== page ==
Come November, in Kolkata, as the winter chill starts nipping at the cockles of our hearts, the Kolkata International Film Festival begins. This has been the maxim for over a quarter of a century, a coveted habit, rather a welcome relief in our otherwise uneventful lives.
It started off quite differently though in 1995. The year before, Calcutta (not Kolkata at that time) hosted the 25th International Film Festival of India. It was the last of it in the city before that festival permanently settled in Goa a decade later. It was that 1994 IFFI which prompted me and a few of my friends to revive the Presidency College Chalachchitra Samsad when we found ourselves sadly inappropriate to get passes for the festival. It was heart-breaking for us, and in those pre-internet days, international films were very difficult to access. For us, the regional office beside Chandni Chowk metro station was the cocoon of international cinema. Coincidentally enough, the West Bengal Government realised at the same time the hunger for international films among the city audience. Thus, the first edition of the Calcutta Film Festival started in 1995.
Since then, Governments changed, venues expanded, celluloid exhibition transformed to digital and then to remote transmission of vob files. But two things remained constant – the fervour and fever associated with the festival and the uncannily unprofessional mistakes and misplans that define this festival in particular.
Yet, when we look back, we are left with a mix of affection, care and love. We criticise fiercely the lack of discipline, the ever-changing viewing schedule that mostly throws us off-guard, the unending occasions of feeling dejected because a film could not be played for reasons galore. All of that remains, but imperfection often makes one immortal, haunting, desirable and definitely, timeless.
What the KIFF (started off as the CFF – without the ‘I’) achieved since the mid-‘90s was what the film societies attained in the ‘60s and ‘70s. Access to world cinema. Back then, we didn’t care much if the festival was a competitive one or whether we got to watch contemporary films that were awarded in the holy trinity of Cannes, Berlin or Venice.
We were happy with the ‘Tribute’ and ‘Retrospective’ sections. We had so much to catch up on with the unseen films of the masters. This is when we came out of Rabindra Sadan (an auditorium that screens festival films) mute, blown away by Vittorio de Sica’s Umberto D, the haltingly affecting Tokyo Story by Yasujirō Ozu, Zhang Yimou’s pensive rendition of pathos in Coming Home, the ultra-wide frames of Eduardo Nunes’s Sudoste, or Kim Ki Duk’s powerful anti-narrative Time. And a whole lot others which don’t require my mentioning as they are marvels in their own right.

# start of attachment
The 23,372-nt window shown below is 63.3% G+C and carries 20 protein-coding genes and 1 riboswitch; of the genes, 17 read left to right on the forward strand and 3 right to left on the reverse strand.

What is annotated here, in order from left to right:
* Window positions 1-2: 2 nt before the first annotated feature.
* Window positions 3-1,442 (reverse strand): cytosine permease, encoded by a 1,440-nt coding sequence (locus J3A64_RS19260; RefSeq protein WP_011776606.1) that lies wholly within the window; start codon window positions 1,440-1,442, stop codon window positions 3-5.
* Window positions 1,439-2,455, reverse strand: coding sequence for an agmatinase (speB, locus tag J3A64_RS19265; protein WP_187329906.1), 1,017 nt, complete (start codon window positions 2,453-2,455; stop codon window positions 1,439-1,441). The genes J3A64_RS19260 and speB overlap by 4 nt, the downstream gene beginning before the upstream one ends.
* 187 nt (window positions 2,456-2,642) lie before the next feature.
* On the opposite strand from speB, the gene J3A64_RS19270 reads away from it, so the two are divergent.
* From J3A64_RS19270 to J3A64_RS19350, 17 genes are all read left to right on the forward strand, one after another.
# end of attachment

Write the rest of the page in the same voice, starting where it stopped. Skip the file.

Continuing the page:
With time, as foreign films – both old and the near-current ones became handy, the festival rightly became a competitive one. In recent years we queued up to watch the ones awarded the same year from across the globe.
Frequenting the festival for two decades have accumulated innumerable pearls illuminating my faculties. If I have to pick, I will go for three most memorable ones that I can recollect at this moment.
On the 13th day of November in 2004, me and my Silhouette (a film magazine) friends went up the stairs of Rabindra Sadan for the 11-15 am show of Szabo’s Mephisto. Klaus Maria Brandauer’s Hendrik Hoefgen was achingly beautiful, poignantly sad and disturbingly real. Szabo was a familiar name but distant like Hungary in our vocabulary on cinema. We watched all the films that were shown in that retrospective, loving Father and Sweet Emma, Dear Boebe a lot, disliking the rest.
Three years later, it was the Turkish delight in Nuri Bilge Ceylan whom we discovered for the first time. We were familiar with the works of Omer Kavur and Yilmaz Guney. But Ceylan was indeed a revelation. His films were impressionistic, melancholic with circularity of images, metaphors and poeticism. A trait which he somewhat shares with fellow countryman Reha Erdem who was again a surprise a few years later. In triumphing the unspoken, the unsolved, the unseen, Ceylan is at times Kiarastamic in his empathy for the common man in the rural spaces. And soulfully Pamuk. With Clouds of May, Distant and Climates Ceylan reached unsurmountable heights in my mind. His later ones barring Once upon a time in Anatolia fail somewhat for me.
Theo Angelopoulos’s films were shown as part of a homage in 2002. Probably for the first time. At that time I was lamenting my days on an American soil and trying hard to find DVDs of the films screened in the festival from the meagre list of ‘foreign films’ in the catalogues of the Blockbuster Videos and Netflix site. Fortunately Angelopoulos returned to Kolkata in 2008. Friends who watched him in 2002 tutored us well and we savoured his offerings where myth juxtaposes with reality in the agony of displacement and disillusionment.
Sitting before my memory inn don’t I miss many marvels that I watched, now disremembered or may just be hiding in some weird corner of a forgetful mind? There are plenty without any doubt. But the point is not maintaining laundry lists of remembrances and reminiscences. What matters is the experience. And the hope that the Kolkata International Film Festival provided us with. We crossed over and yet kept returning to the festival; but it will never ever be the same for us now as it was back then when we were a bunch of lanky dreamers.